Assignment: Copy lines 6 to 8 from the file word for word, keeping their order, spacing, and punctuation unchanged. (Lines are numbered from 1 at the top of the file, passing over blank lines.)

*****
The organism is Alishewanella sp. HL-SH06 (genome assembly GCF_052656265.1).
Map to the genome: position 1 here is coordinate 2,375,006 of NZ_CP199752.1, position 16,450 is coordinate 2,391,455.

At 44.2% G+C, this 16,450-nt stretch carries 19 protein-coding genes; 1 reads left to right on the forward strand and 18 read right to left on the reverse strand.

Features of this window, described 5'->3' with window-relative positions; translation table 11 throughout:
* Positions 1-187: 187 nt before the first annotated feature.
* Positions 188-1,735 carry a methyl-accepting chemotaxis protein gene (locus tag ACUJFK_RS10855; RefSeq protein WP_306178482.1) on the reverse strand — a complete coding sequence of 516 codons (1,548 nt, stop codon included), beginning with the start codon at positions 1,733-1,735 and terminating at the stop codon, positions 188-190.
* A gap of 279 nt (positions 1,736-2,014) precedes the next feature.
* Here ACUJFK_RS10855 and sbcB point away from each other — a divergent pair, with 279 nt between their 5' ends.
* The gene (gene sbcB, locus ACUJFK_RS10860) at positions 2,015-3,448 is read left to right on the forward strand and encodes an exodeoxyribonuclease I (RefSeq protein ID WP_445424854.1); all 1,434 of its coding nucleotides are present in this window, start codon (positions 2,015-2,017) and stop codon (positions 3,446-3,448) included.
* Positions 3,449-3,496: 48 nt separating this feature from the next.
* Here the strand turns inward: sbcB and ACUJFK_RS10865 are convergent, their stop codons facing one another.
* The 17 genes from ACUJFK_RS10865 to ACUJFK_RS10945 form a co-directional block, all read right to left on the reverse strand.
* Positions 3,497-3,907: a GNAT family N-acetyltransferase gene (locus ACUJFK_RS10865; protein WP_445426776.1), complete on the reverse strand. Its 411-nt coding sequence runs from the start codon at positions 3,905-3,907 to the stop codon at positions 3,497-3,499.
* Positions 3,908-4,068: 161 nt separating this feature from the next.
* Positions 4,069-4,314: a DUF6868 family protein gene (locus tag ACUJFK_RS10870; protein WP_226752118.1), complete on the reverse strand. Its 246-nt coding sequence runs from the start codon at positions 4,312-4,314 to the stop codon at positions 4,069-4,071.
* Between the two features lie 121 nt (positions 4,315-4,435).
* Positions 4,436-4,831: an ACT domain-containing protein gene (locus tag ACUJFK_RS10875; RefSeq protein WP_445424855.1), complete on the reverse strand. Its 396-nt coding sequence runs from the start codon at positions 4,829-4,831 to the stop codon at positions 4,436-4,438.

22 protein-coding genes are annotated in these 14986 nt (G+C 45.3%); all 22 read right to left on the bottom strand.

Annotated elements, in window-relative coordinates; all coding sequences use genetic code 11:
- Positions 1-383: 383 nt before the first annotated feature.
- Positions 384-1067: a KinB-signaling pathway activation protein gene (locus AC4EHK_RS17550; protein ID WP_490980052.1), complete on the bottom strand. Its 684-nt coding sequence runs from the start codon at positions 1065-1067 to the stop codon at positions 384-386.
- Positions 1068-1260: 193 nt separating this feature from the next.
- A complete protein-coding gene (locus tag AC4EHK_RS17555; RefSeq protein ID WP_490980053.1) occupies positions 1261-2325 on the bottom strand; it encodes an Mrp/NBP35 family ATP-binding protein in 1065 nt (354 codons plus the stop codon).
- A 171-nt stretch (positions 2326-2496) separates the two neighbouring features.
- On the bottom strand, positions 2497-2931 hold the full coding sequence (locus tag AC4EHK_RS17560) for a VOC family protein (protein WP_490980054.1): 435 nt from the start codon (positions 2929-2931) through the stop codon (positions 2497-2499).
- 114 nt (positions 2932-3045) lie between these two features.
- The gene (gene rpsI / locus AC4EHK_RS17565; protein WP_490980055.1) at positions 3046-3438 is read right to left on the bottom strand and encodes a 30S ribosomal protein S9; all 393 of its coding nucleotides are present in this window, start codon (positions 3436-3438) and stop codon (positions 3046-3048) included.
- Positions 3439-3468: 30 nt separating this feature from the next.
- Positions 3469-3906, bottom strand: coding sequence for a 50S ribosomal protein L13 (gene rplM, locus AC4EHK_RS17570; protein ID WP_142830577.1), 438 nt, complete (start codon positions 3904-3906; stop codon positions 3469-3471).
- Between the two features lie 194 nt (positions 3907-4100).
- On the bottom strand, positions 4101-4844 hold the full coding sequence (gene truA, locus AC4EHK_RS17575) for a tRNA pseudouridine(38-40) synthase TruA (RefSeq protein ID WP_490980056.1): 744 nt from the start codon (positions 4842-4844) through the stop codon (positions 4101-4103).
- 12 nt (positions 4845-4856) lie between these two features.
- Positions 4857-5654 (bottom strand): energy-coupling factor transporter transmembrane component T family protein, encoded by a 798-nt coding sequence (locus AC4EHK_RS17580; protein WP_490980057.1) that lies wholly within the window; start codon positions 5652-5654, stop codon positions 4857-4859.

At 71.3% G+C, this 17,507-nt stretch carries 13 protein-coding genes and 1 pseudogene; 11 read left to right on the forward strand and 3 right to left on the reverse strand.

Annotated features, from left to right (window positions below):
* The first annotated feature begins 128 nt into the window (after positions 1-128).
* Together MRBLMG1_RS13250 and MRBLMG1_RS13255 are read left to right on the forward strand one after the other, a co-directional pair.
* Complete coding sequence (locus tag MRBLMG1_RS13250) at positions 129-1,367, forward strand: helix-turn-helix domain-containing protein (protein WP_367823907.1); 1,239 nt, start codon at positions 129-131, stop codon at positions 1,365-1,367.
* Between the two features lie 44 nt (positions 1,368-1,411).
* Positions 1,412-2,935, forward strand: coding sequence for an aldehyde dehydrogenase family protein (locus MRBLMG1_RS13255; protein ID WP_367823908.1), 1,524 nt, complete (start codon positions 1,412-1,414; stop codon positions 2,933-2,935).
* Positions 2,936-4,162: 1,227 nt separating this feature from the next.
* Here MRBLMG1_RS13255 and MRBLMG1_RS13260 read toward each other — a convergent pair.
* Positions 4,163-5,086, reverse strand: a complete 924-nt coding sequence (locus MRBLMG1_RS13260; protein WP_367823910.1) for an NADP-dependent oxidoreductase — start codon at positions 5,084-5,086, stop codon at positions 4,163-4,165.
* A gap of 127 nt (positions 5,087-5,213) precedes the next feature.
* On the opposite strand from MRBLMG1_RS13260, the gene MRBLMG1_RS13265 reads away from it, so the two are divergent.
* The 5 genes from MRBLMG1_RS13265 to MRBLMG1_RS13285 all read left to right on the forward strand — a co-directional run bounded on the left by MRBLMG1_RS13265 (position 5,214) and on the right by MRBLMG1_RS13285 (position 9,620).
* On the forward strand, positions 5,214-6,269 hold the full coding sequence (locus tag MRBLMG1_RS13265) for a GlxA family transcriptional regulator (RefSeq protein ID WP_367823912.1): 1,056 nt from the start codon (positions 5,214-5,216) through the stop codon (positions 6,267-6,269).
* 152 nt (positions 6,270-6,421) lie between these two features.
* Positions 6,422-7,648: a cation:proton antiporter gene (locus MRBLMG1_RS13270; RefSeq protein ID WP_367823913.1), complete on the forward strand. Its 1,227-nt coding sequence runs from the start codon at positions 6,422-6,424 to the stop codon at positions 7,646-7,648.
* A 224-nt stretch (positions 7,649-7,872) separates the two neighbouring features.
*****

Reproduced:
* Positions 188-1,735 carry a methyl-accepting chemotaxis protein gene (locus tag ACUJFK_RS10855; RefSeq protein WP_306178482.1) on the reverse strand — a complete coding sequence of 516 codons (1,548 nt, stop codon included), beginning with the start codon at positions 1,733-1,735 and terminating at the stop codon, positions 188-190.
* A gap of 279 nt (positions 1,736-2,014) precedes the next feature.
* Here ACUJFK_RS10855 and sbcB point away from each other — a divergent pair, with 279 nt between their 5' ends.